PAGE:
Dr Wagacha is a macroeconomics consultant; firstname.lastname@example.org
By Mwangi Muiruri, Daily Nation Kenya -
No one took them seriously but it appears small-scale farmers are now digging in for a big stake in the insurance industry. The introduction of insurance cover for crop failure promises to give farmers not only control of their farming, but could also turn them into a niche market for insurance companies groping for clients is a near-stagnant market.
The micro-insurance cover was pioneered in Kenya through a collaboration between Syngenta Foundation for Sustainable Agriculture, UAP Insurance, Safaricom and 54 local agro-vets.
Under the programme, too, are 30 weather stations, each covering a micro-climate of a maximum of 15-20km radius.
Suppliers sponsor half of the premium’s price, leaving farmers to pay 5 per cent on top of the cost of the inputs. The product debuted in Kenya in 2009 with a pilot project in Laikipia district. Ms Rose Goslinga, the project’s coordinator, says it involved 700 maize farmers who were insured against drought.
“Following the drought that hit them, all farmers were compensated depending on the extent of the drought,” she says.
The programme has partnered with agro-vets across the country and serves 11,000 farmers spread across Western Kenya, Southern Nyanza, Uashin Gishu, Embu, and Laikipia East.
Analysts say the Insurance Regulatory Authority should amendment law to accommodate this new scheme. Through micro-insurance, most farmers who find mainstream cover unaffordable will have one reason to farm more and improve food security in the country.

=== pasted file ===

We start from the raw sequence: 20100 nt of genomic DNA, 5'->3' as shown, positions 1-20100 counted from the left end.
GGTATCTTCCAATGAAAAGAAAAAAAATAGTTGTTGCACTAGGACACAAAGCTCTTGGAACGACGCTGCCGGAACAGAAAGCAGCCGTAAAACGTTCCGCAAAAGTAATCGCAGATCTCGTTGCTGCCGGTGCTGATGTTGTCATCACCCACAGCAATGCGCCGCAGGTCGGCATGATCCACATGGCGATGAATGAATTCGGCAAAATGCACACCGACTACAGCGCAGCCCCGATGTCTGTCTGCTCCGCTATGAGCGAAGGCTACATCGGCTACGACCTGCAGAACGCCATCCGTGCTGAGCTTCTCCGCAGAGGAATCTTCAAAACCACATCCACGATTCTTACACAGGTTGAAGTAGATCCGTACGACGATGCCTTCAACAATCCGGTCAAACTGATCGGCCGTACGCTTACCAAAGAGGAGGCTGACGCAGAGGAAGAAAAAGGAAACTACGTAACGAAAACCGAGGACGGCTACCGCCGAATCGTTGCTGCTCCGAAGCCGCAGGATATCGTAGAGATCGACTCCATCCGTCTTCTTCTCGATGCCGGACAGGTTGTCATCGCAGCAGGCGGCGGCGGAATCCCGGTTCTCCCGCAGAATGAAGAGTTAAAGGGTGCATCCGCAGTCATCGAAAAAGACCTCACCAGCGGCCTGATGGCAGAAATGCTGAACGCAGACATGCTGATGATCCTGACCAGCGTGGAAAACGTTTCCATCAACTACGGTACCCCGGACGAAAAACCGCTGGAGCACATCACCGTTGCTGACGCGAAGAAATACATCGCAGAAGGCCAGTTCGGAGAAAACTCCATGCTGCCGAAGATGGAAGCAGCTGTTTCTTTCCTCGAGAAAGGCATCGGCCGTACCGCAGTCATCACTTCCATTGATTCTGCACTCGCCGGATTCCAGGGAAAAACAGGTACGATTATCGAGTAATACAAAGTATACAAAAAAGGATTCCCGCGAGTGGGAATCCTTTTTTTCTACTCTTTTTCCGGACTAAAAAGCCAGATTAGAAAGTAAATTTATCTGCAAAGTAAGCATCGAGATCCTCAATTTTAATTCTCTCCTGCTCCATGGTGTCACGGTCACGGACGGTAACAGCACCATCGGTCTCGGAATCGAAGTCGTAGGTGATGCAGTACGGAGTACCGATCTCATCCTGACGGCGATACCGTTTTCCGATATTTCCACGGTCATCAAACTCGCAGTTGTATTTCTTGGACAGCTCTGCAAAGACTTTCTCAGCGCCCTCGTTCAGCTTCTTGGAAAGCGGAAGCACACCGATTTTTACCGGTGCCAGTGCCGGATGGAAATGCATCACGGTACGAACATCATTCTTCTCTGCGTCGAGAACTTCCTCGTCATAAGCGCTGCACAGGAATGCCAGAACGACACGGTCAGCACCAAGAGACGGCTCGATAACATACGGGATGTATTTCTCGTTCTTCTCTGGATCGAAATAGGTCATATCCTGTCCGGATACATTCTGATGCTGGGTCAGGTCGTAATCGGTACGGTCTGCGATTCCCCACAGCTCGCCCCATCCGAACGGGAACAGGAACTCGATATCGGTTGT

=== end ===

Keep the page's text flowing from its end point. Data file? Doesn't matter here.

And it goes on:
In 2007, Kenya FinAccess found that 69 per cent of Kenyans find insurance unaffordable. Ms Jayne Gathii, who is in charge of agri-business for marginalised women groups at the Kenya Agricultural Research Institute (KARI), says micro-insurance will cultivate confidence in farming.
“Unpredictable rains that occasion crop failure define the lives of smallholder farmers. Good years are remembered for their adequate rains, while bad years are defined by droughts or other adverse weather conditions,” she says.
Ms Gathii says agricultural micro-insurance will reduce the impact of severe weather and support increased investment in productivity.
“Insured farmers are able to buy certified seeds and invest in fertilisers. In the years following droughts, insured farmers are able to continue farming,” she says.
Agriculture Secretary Wilson Songa says legislation has to be fast-tracked to widen the scope of farmers’ access to insurance.
“Traditional agricultural insurance relies on on-farm monitoring of losses, evaluated through farm inspections. And since the transaction costs to insure one acre are similar to insuring a 200-acre farm, the premiums from the one acre farm would never cover the related transaction costs,” he says.
He roots for weather index based insurance generated through strategically placed weather stations that give a clear picture of draught risks.
“The weather stations measure the rainfall and these measurements are compared to an agronomic model specifying crops’ rainfall needs. If the needs are not met, farmers insured under that station receive a payout. If the needs are met,” he says.
He says this approach is working in Mexico, Morocco, India, Malawi, Rwanda and Tanzania, among other countries. But Mr Songa says farmers will be trained on micro-insurance schemes.
Syngenta Foundation chief executive Fritz Brugger says the programme has its risks, mostly related to poor takeoff.
From Medical Daily -
Jane Gathoni, a Kenyan farmer was pleasantly surprised when she received a text message from the African micro-insurance provider UAP saying she had been compensated with $29 for loss of her harvest due to drought.